Backing plate nut to tight - 22mm nut
Torque Rear wheel hub/bearing bolts to 68 ft-lbs - 14mm (use 3/8")
Lower fixed toe arm (recall) torque to 66 (17mm)
Reinstall abs sensor - 10mm
Shock bolts (17mm) to 59
Inner LCA bolt (17mm) to 66
Install upper and lower spring isolators
Install rear springs
Outer lca bolt (17mm) to 66 (w/weight on the suspension)
Put vehicle on ramps
Re-torque outer lower lca bolt
Torque sway bar bolts (55 to bar, 22 to Rear LCA) Mine were the Moog model end-links, so I’m not sure my sizes are the same as OEM.
Install Axle nut - 30mm
Torque parking brake line to backing plate – 22mm nut, unknown torque spec
Parking brake springs/shoes/etc
Adjust parking brake
Brake caliper bracket - 65 ft-lbs
Brake caliper bolts - 20 ft-lbs
Connect exhaust -
Torque Axle nut to 159 lb-ft
Install wheels, lug nuts to 76 ft-lbs
Pump brakes before putting into Drive

I'll be cleaning this thread up, adding pictures, etc. But I wanted to get a brain dump out there.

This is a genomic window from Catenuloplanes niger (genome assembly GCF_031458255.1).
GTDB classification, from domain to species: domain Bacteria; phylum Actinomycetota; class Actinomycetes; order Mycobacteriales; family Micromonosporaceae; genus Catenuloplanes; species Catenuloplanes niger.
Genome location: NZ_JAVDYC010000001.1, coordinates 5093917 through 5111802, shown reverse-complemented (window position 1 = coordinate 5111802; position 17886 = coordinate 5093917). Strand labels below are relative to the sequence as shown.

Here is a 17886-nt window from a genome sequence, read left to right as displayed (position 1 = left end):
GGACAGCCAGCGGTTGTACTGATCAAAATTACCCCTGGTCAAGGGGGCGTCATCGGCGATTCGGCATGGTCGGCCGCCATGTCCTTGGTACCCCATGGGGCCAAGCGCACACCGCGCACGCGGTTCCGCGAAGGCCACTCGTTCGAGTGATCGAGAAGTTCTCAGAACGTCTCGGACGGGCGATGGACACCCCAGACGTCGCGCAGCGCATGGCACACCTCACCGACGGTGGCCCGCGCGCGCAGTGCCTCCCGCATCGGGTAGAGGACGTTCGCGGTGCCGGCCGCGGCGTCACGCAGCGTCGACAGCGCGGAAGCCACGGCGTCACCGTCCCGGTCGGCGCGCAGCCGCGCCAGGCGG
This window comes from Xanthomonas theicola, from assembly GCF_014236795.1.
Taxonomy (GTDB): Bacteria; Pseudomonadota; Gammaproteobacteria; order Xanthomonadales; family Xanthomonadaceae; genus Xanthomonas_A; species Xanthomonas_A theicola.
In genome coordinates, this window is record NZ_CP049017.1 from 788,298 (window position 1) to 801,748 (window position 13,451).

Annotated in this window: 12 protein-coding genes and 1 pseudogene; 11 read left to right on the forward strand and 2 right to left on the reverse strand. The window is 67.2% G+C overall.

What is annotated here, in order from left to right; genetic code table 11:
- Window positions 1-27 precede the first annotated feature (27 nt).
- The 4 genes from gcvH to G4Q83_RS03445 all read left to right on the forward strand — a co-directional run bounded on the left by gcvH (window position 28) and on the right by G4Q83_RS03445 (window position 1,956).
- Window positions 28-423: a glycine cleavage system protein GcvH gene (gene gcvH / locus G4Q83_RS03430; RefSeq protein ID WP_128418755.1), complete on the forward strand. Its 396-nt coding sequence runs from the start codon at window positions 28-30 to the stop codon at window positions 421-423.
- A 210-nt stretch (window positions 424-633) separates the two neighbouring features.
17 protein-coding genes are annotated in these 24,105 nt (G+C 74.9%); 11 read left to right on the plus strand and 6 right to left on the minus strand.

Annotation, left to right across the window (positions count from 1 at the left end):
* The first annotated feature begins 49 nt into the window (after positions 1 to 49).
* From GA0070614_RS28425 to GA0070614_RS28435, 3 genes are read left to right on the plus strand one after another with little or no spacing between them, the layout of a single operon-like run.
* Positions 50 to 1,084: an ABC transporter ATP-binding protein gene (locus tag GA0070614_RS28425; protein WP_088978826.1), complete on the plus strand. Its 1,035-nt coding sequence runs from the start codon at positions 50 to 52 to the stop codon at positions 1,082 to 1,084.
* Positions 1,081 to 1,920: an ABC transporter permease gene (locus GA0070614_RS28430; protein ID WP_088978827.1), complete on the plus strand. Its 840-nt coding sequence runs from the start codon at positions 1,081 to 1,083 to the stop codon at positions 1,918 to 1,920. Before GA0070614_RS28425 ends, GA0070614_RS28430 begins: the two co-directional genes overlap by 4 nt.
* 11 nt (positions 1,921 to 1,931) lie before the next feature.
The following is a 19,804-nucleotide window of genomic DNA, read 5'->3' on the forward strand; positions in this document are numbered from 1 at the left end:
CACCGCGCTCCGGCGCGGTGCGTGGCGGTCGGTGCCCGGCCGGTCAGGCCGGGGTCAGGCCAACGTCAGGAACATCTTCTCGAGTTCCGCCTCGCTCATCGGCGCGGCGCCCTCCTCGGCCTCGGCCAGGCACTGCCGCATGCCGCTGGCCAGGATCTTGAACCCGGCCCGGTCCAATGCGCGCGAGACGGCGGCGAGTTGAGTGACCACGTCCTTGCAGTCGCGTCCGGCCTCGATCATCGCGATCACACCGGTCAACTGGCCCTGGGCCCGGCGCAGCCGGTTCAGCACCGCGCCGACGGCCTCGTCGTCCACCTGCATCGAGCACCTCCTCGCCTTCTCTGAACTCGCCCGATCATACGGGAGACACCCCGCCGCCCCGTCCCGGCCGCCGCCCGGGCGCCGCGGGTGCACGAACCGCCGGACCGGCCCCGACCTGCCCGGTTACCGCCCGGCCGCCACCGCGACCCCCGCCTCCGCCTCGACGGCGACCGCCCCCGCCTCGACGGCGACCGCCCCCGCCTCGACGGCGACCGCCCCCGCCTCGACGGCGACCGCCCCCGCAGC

Wanted to give a huge Thank You to Dr. Dyno, who had gone through this a few years prior and gave me his advice based on when he had done it. And ask any questions you may have!
 

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Many thanks for the detailed write-up. Not being a fluid typist it would've taken me forever. And pictures would be even better if you can add them.
I'm betting there are other yet-to-be-discovered near-failure rear subframes still driving around. And as we, and I'm sure others have found out, unless one can find a good used subframe and DIY it's curtains for the poor afflicted RAV4s.
 

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That's a great write-up! Many thanks. Living in a no-road salt state I hope that I won't need to replace the sub-frame on our '11 but if I do I know where to look for the needed info. ;)